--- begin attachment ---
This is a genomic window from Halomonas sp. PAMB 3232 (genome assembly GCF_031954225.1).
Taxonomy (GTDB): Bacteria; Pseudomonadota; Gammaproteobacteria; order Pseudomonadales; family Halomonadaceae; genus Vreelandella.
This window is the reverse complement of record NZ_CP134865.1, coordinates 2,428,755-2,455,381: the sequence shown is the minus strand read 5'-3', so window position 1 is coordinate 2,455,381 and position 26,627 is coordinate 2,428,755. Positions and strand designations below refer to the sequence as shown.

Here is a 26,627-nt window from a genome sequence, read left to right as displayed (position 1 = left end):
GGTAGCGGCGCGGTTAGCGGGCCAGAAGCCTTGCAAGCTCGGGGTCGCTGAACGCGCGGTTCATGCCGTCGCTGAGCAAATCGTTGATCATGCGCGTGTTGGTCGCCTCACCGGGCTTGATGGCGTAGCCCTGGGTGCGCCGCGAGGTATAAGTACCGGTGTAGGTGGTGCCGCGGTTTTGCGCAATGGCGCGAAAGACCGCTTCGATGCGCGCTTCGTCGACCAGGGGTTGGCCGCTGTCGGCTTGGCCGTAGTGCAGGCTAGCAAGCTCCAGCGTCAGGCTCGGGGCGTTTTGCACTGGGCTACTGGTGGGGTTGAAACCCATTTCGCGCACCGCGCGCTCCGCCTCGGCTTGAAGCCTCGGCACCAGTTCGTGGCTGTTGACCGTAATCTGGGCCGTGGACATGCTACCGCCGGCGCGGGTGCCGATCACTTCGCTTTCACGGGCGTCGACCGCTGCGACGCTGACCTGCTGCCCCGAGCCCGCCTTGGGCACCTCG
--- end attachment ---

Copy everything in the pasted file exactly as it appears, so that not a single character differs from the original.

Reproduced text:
This is a genomic window from Halomonas sp. PAMB 3232 (genome assembly GCF_031954225.1).
Taxonomy (GTDB): Bacteria; Pseudomonadota; Gammaproteobacteria; order Pseudomonadales; family Halomonadaceae; genus Vreelandella.
This window is the reverse complement of record NZ_CP134865.1, coordinates 2,428,755-2,455,381: the sequence shown is the minus strand read 5'-3', so window position 1 is coordinate 2,455,381 and position 26,627 is coordinate 2,428,755. Positions and strand designations below refer to the sequence as shown.

Here is a 26,627-nt window from a genome sequence, read left to right as displayed (position 1 = left end):
GGTAGCGGCGCGGTTAGCGGGCCAGAAGCCTTGCAAGCTCGGGGTCGCTGAACGCGCGGTTCATGCCGTCGCTGAGCAAATCGTTGATCATGCGCGTGTTGGTCGCCTCACCGGGCTTGATGGCGTAGCCCTGGGTGCGCCGCGAGGTATAAGTACCGGTGTAGGTGGTGCCGCGGTTTTGCGCAATGGCGCGAAAGACCGCTTCGATGCGCGCTTCGTCGACCAGGGGTTGGCCGCTGTCGGCTTGGCCGTAGTGCAGGCTAGCAAGCTCCAGCGTCAGGCTCGGGGCGTTTTGCACTGGGCTACTGGTGGGGTTGAAACCCATTTCGCGCACCGCGCGCTCCGCCTCGGCTTGAAGCCTCGGCACCAGTTCGTGGCTGTTGACCGTAATCTGGGCCGTGGACATGCTACCGCCGGCGCGGGTGCCGATCACTTCGCTTTCACGGGCGTCGACCGCTGCGACGCTGACCTGCTGCCCCGAGCCCGCCTTGGGCACCTCG